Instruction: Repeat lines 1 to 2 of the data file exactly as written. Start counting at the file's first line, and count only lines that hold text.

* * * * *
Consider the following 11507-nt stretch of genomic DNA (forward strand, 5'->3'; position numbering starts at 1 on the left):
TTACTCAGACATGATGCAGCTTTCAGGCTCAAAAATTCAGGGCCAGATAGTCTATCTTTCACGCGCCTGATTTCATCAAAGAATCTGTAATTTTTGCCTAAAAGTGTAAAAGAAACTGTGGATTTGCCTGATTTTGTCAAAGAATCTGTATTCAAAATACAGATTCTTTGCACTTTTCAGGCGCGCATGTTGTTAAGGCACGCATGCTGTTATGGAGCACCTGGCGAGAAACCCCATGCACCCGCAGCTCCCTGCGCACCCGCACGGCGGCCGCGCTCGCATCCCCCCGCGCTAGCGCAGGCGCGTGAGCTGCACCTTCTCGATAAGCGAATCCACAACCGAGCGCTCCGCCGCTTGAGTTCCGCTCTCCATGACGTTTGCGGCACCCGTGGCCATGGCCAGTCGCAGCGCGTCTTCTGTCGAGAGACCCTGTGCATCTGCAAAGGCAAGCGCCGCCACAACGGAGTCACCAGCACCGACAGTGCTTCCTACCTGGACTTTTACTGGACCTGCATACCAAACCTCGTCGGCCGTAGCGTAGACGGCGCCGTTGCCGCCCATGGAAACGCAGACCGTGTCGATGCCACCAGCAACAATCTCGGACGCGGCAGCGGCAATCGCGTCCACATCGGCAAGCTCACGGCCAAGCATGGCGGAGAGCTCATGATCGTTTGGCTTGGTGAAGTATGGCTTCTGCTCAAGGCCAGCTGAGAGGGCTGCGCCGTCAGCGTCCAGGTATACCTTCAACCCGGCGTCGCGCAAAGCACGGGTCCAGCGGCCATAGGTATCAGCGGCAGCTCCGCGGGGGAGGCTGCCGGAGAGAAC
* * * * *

Consider the following 11507-nt stretch of genomic DNA (forward strand, 5'->3'; position numbering starts at 1 on the left):
TTACTCAGACATGATGCAGCTTTCAGGCTCAAAAATTCAGGGCCAGATAGTCTATCTTTCACGCGCCTGATTTCATCAAAGAATCTGTAATTTTTGCCTAAAAGTGTAAAAGAAACTGTGGATTTGCCTGATTTTGTCAAAGAATCTGTATTCAAAATACAGATTCTTTGCACTTTTCAGGCGCGCATGTTGTTAAGGCACGCATGCTGTTATGGAGCACCTGGCGAGAAACCCCATGCACCCGCAGCTCCCTGCGCACCCGCACGGCGGCCGCGCTCGCATCCCCCCGCGCTAGCGCAGGCGCGTGAGCTGCACCTTCTCGATAAGCGAATCCACAACCGAGCGCTCCGCCGCTTGAGTTCCGCTCTCCATGACGTTTGCGGCACCCGTGGCCATGGCCAGTCGCAGCGCGTCTTCTGTCGAGAGACCCTGTGCATCTGCAAAGGCAAGCGCCGCCACAACGGAGTCACCAGCACCGACAGTGCTTCCTACCTGGACTTTTACTGGACCTGCATACCAAACCTCGTCGGCCGTAGCGTAGACGGCGCCGTTGCCGCCCATGGAAACGCAGACCGTGTCGATGCCACCAGCAACAATCTCGGACGCGGCAGCGGCAATCGCGTCCACATCGGCAAGCTCACGGCCAAGCATGGCGGAGAGCTCATGATCGTTTGGCTTGGTGAAGTATGGCTTCTGCTCAAGGCCAGCTGAGAGGGCTGCGCCGTCAGCGTCCAGGTATACCTTCAACCCGGCGTCGCGCAAAGCACGGGTCCAGCGGCCATAGGTATCAGCGGCAGCTCCGCGGGGGAGGCTGCCGGAGAGAAC